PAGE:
Spokane’s elected officials want ‘more flexibility’ in reopening economy

"We're not the Puget Sound"

SPOKANE, Wash – Spokane County’s elected officials want more flexibility when it comes to reopening businesses and getting people back to work, but they said Wednesday they plan to work within Governor Inslee’s guidelines to do so.

The mayors of Spokane and Spokane Valley joined Spokane County Commissioner Al French at a county COVID response briefing Wednesday morning.

While initially making it sound like the county and cities would go on their own schedule, the elected officials clarified that they would work within Governor Inslee’s guidelines.

Gov. Inslee addressed the state Tuesday night and while he did talk about a plan to reopen the state, he gave no specifics on a timeline other than the May 4th date on which the current Stay Home order is set to expire. He did say some elements of the economy will be able to open before that date and others will not be able to open until after that date has passed.

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Spokane County’s Chief Health Officer Dr. Bob Lutz said he supports the three steps Governor Inslee laid out Tuesday, which include: protecting the health and safety of all people, guided by data and science; facilitating a safe start and transition to economic recovery; and supporting all people, paying close attention to those disproportionately affected (communities of color, those experiencing homelessness, etc.)

Spokane Mayor Nadine Woodward has had conversations with Gov. Inslee about the unique needs of Spokane County and more rural parts of Eastern Washington. Wednesday, Mayor Woodward said, “We are looking for more clarity from our governor on what his plan is to open up our economy. A lot of people in Spokane and Spokane County still feel frustrated. We’ve got now three paycheck periods that people have missed and we’re hearing all the time that people are looking forward to getting back to work.”

Woodward said she’s working with county commissioners and the mayors of the towns and cities within Spokane County to determine how best to reopen the economy here.

RELATED: Spokane County Commissioners ask Inslee to consider lifting ban on single-family home construction

“We feel we are in a position to be more flexible in how we open up our economy in Spokane especially. Our economy is based on small businesses, they are the bloodline of our workforce and we have many industries that have been out of work and those percentages continue to climb,” Mayor Woodward said.

“What we would do, what that plan would look like, it would be based on universal criteria, it would be very orderly, very methodical and it would be in phases,” Mayor Woodward said. “We are working collaboratively on what that looks like right now.”

READ: Elected officials in eastern Washington pushing for ‘slow reopening’ of economy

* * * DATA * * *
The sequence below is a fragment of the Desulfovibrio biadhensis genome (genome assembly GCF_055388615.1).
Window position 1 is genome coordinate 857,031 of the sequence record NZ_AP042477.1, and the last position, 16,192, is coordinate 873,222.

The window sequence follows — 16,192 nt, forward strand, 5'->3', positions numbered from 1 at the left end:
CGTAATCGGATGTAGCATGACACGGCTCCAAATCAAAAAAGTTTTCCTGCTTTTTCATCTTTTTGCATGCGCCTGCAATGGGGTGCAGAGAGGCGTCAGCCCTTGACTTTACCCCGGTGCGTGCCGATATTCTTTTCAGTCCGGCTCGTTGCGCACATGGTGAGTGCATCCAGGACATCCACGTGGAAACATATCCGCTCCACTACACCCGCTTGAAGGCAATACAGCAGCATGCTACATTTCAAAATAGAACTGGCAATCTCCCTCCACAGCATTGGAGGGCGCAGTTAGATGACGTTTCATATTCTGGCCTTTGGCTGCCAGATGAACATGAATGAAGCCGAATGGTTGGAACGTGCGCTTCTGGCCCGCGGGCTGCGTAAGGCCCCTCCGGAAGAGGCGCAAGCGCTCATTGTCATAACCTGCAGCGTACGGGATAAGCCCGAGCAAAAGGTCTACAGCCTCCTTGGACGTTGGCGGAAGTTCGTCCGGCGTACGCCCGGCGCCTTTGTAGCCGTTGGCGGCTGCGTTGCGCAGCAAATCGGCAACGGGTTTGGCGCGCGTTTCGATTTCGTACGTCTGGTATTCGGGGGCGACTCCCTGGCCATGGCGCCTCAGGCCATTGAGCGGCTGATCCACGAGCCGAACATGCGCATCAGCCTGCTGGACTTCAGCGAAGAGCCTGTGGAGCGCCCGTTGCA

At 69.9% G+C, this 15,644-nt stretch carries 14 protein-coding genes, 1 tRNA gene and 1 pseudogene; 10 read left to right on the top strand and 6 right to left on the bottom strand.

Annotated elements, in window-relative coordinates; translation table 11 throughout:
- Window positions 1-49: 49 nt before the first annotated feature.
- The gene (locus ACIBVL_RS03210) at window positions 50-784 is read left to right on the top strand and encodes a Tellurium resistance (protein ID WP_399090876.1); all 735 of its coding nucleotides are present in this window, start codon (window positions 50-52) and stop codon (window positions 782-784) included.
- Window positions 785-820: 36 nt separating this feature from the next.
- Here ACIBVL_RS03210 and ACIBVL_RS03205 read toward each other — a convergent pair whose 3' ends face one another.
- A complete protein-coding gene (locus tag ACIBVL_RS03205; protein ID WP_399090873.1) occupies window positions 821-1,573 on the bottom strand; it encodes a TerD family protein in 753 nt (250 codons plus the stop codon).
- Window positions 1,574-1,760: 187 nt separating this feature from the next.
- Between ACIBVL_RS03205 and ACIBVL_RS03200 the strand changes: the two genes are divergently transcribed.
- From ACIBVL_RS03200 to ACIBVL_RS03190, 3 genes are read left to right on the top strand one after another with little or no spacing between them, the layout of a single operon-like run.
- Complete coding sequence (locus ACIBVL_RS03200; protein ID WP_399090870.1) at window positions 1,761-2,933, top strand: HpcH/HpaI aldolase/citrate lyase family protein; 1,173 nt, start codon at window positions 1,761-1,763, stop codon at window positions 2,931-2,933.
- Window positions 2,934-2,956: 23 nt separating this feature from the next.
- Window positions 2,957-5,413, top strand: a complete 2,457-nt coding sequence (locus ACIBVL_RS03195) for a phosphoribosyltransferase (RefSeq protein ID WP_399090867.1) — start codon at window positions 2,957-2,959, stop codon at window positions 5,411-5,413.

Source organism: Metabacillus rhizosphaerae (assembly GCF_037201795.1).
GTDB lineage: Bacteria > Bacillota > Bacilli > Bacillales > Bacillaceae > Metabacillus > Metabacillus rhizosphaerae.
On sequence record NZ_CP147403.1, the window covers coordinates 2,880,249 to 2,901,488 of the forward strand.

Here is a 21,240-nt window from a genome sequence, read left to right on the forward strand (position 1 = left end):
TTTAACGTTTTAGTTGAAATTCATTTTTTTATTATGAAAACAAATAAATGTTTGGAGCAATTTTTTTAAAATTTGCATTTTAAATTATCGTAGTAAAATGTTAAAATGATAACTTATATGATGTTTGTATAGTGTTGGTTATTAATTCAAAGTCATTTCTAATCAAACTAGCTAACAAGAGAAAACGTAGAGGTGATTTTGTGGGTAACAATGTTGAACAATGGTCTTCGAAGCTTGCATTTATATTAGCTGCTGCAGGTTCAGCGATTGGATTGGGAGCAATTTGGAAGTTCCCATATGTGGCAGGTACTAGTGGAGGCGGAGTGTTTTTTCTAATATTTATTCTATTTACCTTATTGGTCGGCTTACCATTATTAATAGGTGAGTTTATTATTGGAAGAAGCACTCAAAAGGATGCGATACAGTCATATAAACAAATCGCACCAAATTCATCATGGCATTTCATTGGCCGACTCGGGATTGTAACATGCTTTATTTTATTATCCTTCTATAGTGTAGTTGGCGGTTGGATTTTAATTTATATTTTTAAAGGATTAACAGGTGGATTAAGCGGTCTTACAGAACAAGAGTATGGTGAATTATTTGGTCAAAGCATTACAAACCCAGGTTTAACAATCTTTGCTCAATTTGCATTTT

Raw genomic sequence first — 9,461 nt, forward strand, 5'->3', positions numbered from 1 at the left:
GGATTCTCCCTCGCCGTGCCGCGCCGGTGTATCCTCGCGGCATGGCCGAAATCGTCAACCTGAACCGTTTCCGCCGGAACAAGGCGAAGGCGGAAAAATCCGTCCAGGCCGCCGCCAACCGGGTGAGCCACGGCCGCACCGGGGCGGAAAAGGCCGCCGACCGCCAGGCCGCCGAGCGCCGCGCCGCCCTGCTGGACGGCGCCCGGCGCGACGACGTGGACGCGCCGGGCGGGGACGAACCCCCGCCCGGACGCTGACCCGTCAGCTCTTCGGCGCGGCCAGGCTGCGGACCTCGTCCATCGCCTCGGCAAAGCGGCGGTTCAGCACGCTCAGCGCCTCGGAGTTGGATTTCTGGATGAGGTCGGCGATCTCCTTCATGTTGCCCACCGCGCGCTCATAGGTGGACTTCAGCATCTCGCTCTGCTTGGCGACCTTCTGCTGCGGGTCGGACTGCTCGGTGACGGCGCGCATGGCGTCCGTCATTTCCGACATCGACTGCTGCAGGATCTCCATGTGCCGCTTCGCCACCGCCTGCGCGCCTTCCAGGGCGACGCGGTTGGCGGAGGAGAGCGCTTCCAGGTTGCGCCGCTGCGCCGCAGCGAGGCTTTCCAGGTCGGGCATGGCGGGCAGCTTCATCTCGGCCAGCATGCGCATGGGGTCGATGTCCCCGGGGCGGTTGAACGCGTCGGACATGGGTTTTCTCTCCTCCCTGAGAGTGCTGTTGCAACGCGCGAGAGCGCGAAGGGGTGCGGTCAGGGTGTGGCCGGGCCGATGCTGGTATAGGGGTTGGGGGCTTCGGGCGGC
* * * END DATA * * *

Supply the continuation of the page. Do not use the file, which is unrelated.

Woodward said she feels like the curve has been flattening and that the number of cases have been leveling off in Spokane County. She said “We are in a good place to start having the discussion about what that looks like to open our businesses again.”

She pointed to the more rural nature of much of our region, our proximity to Idaho and also the rate of new cases for reasons to have more serious conversations about lifting some restrictions.

Spokane County Commissioner Al French says it’s good news that the governor was talking about reopening the economy. “The bad news,” French said, “was that there wasn’t much specificity. So that’s very frustrating.”

Governor Inslee scheduled a 2:30 news conference Wednesday to talk more about his plan to reopen the state.

“We are not the Puget Sound,” French said. “To have us measured or benchmarked based on the success or failures in the Puget Sound area is not fair to this region and the citizens. We are very anxious to get the citizens back to work.”

When asked whether or not the mayors intend to push the governor to open sooner, Mayor Woodward said, “Those conversations continue to happen, yes.” She said it would happen in phases with measured points of “where we want to be.”

Woodward did say it wouldn’t happen today and it won’t happen tomorrow, but that the conversations continue on how to get businesses open again and get people back to work.

Some Washington counties and elected officials have chosen not to follow Governor Inslee’s orders. Chelan and Douglas Counties, for example, initially announced they would allow home construction to resume. Gov. Inslee’s office sent a notice to those counties that they were in violation of the law.

Franklin County Commissioners passed a resolution Tuesday, rejecting the Stay Home order, saying it would not be enforced against churches and small businesses that reopen responsibly.

RELATED: ‘This isn’t about politics’: Gov. Inslee defends stay-home order amid Olympia protests

READ: Local mayors ask Gov. Inslee to consider making residential construction essential